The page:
In English, many things are named after a particular country – but have you ever wondered what those things are called in those countries?
- I received a call from a customer one day asking if his hard drive could be upgraded to a higher gig drive (his old one was clunking and making noise).
- It was so heavy, that when I tried to pick it up, it just clunked onto the ground and wouldn't budge.
- She heard clunking sounds above her, as if someone were moving around in the hayloft.
- And so they walked on, boots clunking on the hollow floor.
- Giving them a moment to embrace, he stepped forward toward them, steel boots clunking against the floor with great dramatic effect.
- The sound of desks clunking and the shuffling of feet against the linoleum, filled her ears, as she got her materials organized and finally went to the front of the class.
- I could often be found clunking around on the mountain bike, although always on a paved trail or street.
- I assume that the reason dentists - and, for all I know, brain surgeons - are clunking around in clogs is because they minimise the harm to their feet from standing up all day.
- Her head clunked back against the post.
- He waved the man off dismissively and we all watched as his car clunked and rattled its way out of the parking lot.
- Mother came clunking up the stairs, and yelled, before she had to open the door.
- He shook his head and almost expected to hear the sound of something clunking around.
- It evokes new millennium visions of robots clunking around in factories.
- The cover had slid closed after that, clunking down securely.
- She followed in her wake, and she could hear the sound of her boots clunking on the ground.
- A gentle drumbeat begins clunking out of the speakers, along with a simple, tinny, synthesized melody.
- While the computer whirred and clunked contentedly doing its defragmentation thing, I settled back in my chair, feet up on the desk, to listen to some Handel.
- The air conditioner was an old window rattler that continuously clunked, banged and leaked water everywhere.
- I tried to slow my breathing as I listened to my mother's footsteps clunking up the stairs.
- Behind me, I heard footsteps, clunking against the black asphalt.
1golpetazo (metálico) masculine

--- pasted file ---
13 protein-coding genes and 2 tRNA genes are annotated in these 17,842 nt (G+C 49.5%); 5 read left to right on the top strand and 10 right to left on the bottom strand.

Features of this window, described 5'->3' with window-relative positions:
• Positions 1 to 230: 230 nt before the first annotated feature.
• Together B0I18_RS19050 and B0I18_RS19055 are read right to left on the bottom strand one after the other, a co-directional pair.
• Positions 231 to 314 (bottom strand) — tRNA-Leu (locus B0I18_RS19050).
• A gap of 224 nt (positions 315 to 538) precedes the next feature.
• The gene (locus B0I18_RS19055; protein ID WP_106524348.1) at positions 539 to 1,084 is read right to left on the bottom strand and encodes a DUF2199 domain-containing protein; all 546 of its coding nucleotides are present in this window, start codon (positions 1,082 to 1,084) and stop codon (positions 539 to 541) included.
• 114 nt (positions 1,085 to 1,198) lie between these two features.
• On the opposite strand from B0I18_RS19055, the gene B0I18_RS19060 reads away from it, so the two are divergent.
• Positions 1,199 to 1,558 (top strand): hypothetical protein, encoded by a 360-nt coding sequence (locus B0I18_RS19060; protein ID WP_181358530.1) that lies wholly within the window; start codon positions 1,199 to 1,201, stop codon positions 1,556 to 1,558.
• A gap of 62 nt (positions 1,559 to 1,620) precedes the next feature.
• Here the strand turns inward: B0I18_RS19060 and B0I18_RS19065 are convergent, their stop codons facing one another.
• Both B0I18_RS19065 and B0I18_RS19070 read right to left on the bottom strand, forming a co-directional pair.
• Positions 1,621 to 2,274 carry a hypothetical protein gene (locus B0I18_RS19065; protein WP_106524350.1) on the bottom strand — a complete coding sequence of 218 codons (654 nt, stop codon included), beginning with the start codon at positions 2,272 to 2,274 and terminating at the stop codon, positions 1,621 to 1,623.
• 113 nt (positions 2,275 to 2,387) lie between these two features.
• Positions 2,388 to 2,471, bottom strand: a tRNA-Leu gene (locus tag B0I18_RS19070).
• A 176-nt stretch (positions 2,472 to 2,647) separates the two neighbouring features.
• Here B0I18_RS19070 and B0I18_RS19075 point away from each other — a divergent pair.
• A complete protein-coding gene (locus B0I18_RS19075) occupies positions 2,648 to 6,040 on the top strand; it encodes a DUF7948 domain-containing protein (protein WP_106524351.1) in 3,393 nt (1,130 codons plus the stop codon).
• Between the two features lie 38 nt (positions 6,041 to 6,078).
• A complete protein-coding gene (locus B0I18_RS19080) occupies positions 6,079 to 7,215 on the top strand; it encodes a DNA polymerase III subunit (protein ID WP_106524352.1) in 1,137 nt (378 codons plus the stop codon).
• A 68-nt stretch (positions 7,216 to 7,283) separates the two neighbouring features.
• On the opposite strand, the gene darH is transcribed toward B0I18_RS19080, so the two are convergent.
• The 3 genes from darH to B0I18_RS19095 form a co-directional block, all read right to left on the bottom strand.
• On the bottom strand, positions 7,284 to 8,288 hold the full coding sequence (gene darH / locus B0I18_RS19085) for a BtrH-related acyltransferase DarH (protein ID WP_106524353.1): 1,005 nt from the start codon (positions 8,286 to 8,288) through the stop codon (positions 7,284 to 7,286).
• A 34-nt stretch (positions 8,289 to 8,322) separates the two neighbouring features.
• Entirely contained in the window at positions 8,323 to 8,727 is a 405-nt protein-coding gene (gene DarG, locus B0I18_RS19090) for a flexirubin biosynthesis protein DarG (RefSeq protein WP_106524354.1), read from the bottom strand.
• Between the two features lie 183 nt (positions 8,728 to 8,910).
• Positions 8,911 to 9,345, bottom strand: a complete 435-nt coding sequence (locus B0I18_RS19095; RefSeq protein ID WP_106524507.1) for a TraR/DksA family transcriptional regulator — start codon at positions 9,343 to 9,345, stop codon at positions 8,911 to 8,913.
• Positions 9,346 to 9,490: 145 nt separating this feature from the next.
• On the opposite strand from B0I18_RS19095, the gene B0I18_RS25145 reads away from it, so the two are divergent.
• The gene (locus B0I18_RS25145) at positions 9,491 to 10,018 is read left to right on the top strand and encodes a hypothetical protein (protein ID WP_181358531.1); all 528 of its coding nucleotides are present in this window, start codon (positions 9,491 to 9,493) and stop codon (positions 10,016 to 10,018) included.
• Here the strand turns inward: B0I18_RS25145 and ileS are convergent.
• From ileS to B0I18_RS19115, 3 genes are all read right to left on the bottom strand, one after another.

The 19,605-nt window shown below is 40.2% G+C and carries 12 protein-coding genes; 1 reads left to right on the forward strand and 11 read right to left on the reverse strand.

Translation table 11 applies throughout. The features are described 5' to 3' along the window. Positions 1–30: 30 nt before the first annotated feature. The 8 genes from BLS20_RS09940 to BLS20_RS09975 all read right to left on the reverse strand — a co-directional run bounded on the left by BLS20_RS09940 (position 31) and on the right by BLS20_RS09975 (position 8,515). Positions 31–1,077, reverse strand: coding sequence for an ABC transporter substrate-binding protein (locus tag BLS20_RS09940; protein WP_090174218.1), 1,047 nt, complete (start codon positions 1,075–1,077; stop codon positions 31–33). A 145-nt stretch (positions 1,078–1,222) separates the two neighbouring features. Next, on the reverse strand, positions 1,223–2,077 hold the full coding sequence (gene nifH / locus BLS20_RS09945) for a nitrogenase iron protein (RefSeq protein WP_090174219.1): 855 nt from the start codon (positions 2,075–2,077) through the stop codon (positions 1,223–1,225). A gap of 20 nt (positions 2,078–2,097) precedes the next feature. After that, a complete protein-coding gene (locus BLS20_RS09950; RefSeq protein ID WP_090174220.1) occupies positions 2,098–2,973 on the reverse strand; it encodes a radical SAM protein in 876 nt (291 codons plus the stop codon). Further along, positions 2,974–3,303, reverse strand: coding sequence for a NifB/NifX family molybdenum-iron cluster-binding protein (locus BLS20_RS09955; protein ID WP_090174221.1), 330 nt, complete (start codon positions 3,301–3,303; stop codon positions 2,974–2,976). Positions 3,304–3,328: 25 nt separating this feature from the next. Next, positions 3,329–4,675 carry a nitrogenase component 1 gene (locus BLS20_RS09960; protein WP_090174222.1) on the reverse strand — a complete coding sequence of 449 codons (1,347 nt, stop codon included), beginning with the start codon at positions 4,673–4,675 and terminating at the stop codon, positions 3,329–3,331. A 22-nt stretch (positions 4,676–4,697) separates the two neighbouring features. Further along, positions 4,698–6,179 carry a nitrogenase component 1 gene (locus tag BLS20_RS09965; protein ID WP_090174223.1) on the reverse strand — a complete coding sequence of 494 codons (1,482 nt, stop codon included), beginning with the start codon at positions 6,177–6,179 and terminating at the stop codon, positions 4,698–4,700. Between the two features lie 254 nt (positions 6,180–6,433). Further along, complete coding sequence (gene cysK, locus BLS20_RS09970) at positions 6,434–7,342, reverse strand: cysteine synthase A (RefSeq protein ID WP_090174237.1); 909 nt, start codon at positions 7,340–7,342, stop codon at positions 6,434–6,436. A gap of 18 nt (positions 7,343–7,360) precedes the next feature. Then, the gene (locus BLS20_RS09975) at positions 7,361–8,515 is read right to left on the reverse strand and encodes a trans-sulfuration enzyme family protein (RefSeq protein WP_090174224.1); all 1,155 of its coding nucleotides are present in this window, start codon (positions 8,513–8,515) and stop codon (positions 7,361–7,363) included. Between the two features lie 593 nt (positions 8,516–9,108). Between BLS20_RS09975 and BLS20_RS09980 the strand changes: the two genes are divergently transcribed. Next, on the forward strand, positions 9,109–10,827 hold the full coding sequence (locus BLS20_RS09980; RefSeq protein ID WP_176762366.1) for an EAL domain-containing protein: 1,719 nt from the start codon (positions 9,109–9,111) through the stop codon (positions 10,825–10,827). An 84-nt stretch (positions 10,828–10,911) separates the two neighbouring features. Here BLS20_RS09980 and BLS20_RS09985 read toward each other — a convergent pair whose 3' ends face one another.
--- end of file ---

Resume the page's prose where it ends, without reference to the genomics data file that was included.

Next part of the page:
- I was skipping down the stairs into the subway as the doors on the train were beeping closed, but suddenly they stopped dead with a clunk, and opened again.
- Clunk clunk clunk went the footsteps overhead.
- I got in and tried to start the truck, but all I got was a loud clunk from the starter.
- A plate sank to the bottom of the sink, where it made a dull clunk.
- This method of tuning the pan is what gives it it's ringing quality as opposed to a dull clunk.
- He dumped it all on the floor with an assortment of thumps and clunks.
- The air around him slowly grew warmer, and he began to hear the heavy clunk and crunch of metal slabs grinding together.
- The sound of a clunk hit the door before he opened it and a guy with red hair hobbled in holding his skull.
- It was silent for a long moment, except for the usual clunk of wagon wheels on the uneven street and the muffled shouts of men calling from their market stalls.
- My heels' sound changed from the dull clunk of shoe on wood to the clipped sharpness of heel on marble.
- The pilot walked in after the three clunks had sounded.
- Something landed with a dull clunk in front her.
- ‘It's him,’ she said crisply setting her bag down on the ground with a heavy clunk as the new binders connected with the ground through the fabric.
- ‘People have opinions,’ he said, firmly punctuating his remark, bringing his beer mug down on the counter with a clunk.
- Seconds later, I heard a dull clunk as he placed the firewood on the floor.
- Step inside: the doors have the clunk of a well-built car; the seats have lovely back rests.
- There followed the sound of a chair falling over and a metallic clunk as an ash tray tumbled to the stone floor.
- Until seconds before the reassuring clunk of the landing gear, only the aeroplane's shadow skimming across the murky water is visible immediately below.
English has borrowed many of the following foreign expressions of parting, so you’ve probably encountered some of these ways to say goodbye in other languages.
Many words formed by the addition of the suffix –ster are now obsolete - which ones are due a resurgence?
As their breed names often attest, dogs are a truly international bunch. Let’s take a look at 12 different dog breed names and their backstories.